Fiskin figured that they would never get the talented actor and that his salary would be too much or that his schedule would conflict or he would not like the screenplay. As it turned out, Bridges wanted to do it. Passer cast actor John Heard after seeing him in a Shakespeare in the Park production of Othello. United Artists wanted Richard Dreyfuss to play the role of Cutter but Passer insisted on Heard and the studio relented. Finally, Passer cast Lisa Eichhorn as Mo after she dazzled everyone at an audition with Bridges.

Cutter's Way takes its time introducing the cast of characters and the world they inhabit. The film gradually lets you get to know them and their daily routine. Jeff Bridges proves once again that he is one of the best American actors working in film today. He portrays Bone as a man afraid of commitment, content to do little but fall back on his pretty boy looks to bed any woman who crosses his path. As one character tells him, "Sooner or later you're going to have to make a decision about something." This could be the underlying thesis of the whole film: making decisions and taking a stand about something.

John Heard's Alex Cutter is on the opposite end of the spectrum. He desperately wants to get involved in something, anything to stop living life in a bottle of alcohol. And so, he latches on to the murder mystery with the ferocious tenacity of a pit bull. Heard plays Cutter like a character straight out of a Tom Waits song. His performance, complete with raspy voice and cynical outlook on life, recalls many of the down-on-their-luck losers that populate Waits' songs.

Lisa Eichhorn's Mo is a complex character torn between being loyal to her physically crippled husband and falling in love with the emotionally crippled Bone. It is this conflict that makes her a tragic figure and Eichhorn is able to show this struggle in her tortured facial expressions and body language. All three actors vividly breathe life into their respective characters creating the impression that they exist beyond what we see on the screen, that in some way we already know them. This is the real strength of Cutter's Way. The actors and the brilliant screenplay create a world that comes to life before our very eyes.

Director Ivan Passer also deserves credit for creating this world. From the haunting opening shot of a parade, caught in dreamy slow motion, filmed at first in black and white and then, as the credits fade in and out, it gradually becomes colour, Passer draws the audience into his absorbing drama. Cutter's Way contains strong visuals thanks in large part to Jordan Cronenweth's excellent cinematography. Nothing is spelled out for the audience, even right up to its conclusion.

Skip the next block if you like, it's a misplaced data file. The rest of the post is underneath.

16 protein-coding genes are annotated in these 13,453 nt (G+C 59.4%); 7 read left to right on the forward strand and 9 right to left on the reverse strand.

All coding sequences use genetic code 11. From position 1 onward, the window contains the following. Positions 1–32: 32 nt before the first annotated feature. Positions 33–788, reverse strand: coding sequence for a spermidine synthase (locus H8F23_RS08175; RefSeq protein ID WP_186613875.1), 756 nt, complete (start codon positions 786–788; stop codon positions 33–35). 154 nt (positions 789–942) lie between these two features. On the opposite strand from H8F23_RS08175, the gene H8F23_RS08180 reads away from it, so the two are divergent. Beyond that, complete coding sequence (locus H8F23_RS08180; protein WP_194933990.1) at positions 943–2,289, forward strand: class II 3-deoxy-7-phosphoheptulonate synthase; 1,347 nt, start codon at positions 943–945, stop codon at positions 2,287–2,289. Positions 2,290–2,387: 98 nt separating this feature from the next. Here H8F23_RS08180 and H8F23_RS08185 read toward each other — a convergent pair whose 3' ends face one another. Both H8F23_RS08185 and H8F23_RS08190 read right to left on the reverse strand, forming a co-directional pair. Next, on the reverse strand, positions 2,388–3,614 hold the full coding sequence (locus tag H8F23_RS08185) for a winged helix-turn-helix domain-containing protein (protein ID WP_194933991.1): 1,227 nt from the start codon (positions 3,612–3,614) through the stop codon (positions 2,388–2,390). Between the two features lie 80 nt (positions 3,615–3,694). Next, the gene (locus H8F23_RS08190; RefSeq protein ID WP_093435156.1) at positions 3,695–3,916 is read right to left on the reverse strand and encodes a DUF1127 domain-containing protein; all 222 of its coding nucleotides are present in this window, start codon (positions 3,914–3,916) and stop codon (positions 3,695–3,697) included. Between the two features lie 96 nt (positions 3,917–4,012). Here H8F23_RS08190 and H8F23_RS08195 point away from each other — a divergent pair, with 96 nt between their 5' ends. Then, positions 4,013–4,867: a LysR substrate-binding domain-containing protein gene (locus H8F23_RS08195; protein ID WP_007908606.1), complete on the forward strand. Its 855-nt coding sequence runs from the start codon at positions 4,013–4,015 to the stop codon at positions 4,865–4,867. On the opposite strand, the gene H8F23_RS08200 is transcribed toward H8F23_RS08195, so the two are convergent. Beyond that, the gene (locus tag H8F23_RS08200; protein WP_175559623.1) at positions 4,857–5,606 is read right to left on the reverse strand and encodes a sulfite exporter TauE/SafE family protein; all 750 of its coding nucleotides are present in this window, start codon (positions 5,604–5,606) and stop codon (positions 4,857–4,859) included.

Unfortunately, United Artists did not like the ambiguity in what was then titled Cutter and Bone. When U.A. executives, David Field and Claire Townsend, the film's biggest supporters, left for 20th Century Fox, the studio felt that they would get no credit if the film succeeded and no responsibility if it failed. So, there was no interest in it. Cutter and Bone became a victim of internal politics. U.A. senior domestic sales and marketing vice president Jerry Esbin saw the film and decided that it did not have any commercial possibilities. Passer remembers that U.A. "didn't do any research. I was supposed to have two previews with a paying audience. It was in my contract." The filmmaker did not see his film with a paying audience until the Houston Film Festival many weeks later.

If Passer felt that United Artists was not behind Cutter and Bone (they spent a meager $63,000 on promotion) it did not help that when it premiered in New York City in late March of 1981 all three daily papers and the three major network critics gave it bad reviews. Perhaps the most damning one came from Vincent Canby in the New York Times which was the nail in the coffin for Cutter and Bone in the minds of U.A. executives. The studio was so freaked out by the negative reviews that they planned to pull the film after only a week. Little did they know that the next week Richard Schickel in Time, David Ansen in Newsweek, and New York City's weekly newspapers would write glowing reviews urging everyone to see the film.

The positive reviews prompted United Artists to give Cutter and Bone to their "art" division, United Artists Classics, where they changed the film's title to Cutter's Way (thinking that the original title would be mistaken by audiences for a comedy about surgeons) and entered it into a number of film festivals. At Houston's Third International Film Festival it won Best Picture, Best Director, Best Screenplay, and Best Actor (John Heard). A week later it was given the prestigious closing feature slot at the Seattle Film Festival. With a new ad campaign in place, Cutter's Way re-opened in the summer of 1981 in Seattle, Los Angeles, Boston, and New York City. Word of mouth helped the film turn a profit.

Do we support Cutter's obsessive conspiracy theories or Bone's refusal to get involved? In doing so, Passer has created an intelligent film about decisions that poses an interesting question: is life merely a collection of random events or is everything planned out? The answer is left up to the audience and the characters to decide. By letting the audience actively participate in the mystery, Cutter's Way is a cinematic oddity in this age of explicit thrillers that offer superficial characters and predictable conclusions.

Jim Emerson has written wonderful article about the film's haunting opening credits over at his blog. Here is another great blog review of the film. Here's a nice review of Jack Nitzsche's haunting score (thanks to Ned Merrill).


Bergan, Ronald. "Still Free: An Interview with Ivan Passer." Film Comment. July 13, 2016.

Jameson, Richard T. "Passer's Way." Film Comment. July-August 1981.